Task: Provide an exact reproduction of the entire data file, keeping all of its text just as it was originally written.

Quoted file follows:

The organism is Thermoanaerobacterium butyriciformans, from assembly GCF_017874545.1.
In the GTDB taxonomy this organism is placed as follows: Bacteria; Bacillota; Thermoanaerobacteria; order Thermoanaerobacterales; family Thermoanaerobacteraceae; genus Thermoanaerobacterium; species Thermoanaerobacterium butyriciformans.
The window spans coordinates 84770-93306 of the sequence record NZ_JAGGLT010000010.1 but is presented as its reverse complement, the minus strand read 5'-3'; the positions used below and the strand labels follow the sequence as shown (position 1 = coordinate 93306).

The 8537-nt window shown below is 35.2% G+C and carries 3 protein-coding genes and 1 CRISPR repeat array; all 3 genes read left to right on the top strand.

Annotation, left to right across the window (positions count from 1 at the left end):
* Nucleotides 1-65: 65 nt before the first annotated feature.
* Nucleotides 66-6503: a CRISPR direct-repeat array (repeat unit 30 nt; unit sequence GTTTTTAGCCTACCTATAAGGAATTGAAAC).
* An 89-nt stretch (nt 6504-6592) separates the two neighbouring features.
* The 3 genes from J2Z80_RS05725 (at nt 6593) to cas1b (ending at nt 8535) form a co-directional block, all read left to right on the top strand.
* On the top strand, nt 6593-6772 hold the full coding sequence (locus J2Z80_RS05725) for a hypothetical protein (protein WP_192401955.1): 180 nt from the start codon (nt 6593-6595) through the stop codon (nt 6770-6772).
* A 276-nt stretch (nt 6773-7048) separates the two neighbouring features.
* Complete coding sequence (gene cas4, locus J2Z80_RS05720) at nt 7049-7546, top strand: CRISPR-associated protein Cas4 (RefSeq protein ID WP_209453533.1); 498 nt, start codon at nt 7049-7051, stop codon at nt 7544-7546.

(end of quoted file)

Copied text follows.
The organism is Thermoanaerobacterium butyriciformans, from assembly GCF_017874545.1.
In the GTDB taxonomy this organism is placed as follows: Bacteria; Bacillota; Thermoanaerobacteria; order Thermoanaerobacterales; family Thermoanaerobacteraceae; genus Thermoanaerobacterium; species Thermoanaerobacterium butyriciformans.
The window spans coordinates 84770-93306 of the sequence record NZ_JAGGLT010000010.1 but is presented as its reverse complement, the minus strand read 5'-3'; the positions used below and the strand labels follow the sequence as shown (position 1 = coordinate 93306).

The 8537-nt window shown below is 35.2% G+C and carries 3 protein-coding genes and 1 CRISPR repeat array; all 3 genes read left to right on the top strand.

Annotation, left to right across the window (positions count from 1 at the left end):
* Nucleotides 1-65: 65 nt before the first annotated feature.
* Nucleotides 66-6503: a CRISPR direct-repeat array (repeat unit 30 nt; unit sequence GTTTTTAGCCTACCTATAAGGAATTGAAAC).
* An 89-nt stretch (nt 6504-6592) separates the two neighbouring features.
* The 3 genes from J2Z80_RS05725 (at nt 6593) to cas1b (ending at nt 8535) form a co-directional block, all read left to right on the top strand.
* On the top strand, nt 6593-6772 hold the full coding sequence (locus J2Z80_RS05725) for a hypothetical protein (protein WP_192401955.1): 180 nt from the start codon (nt 6593-6595) through the stop codon (nt 6770-6772).
* A 276-nt stretch (nt 6773-7048) separates the two neighbouring features.
* Complete coding sequence (gene cas4, locus J2Z80_RS05720) at nt 7049-7546, top strand: CRISPR-associated protein Cas4 (RefSeq protein ID WP_209453533.1); 498 nt, start codon at nt 7049-7051, stop codon at nt 7544-7546.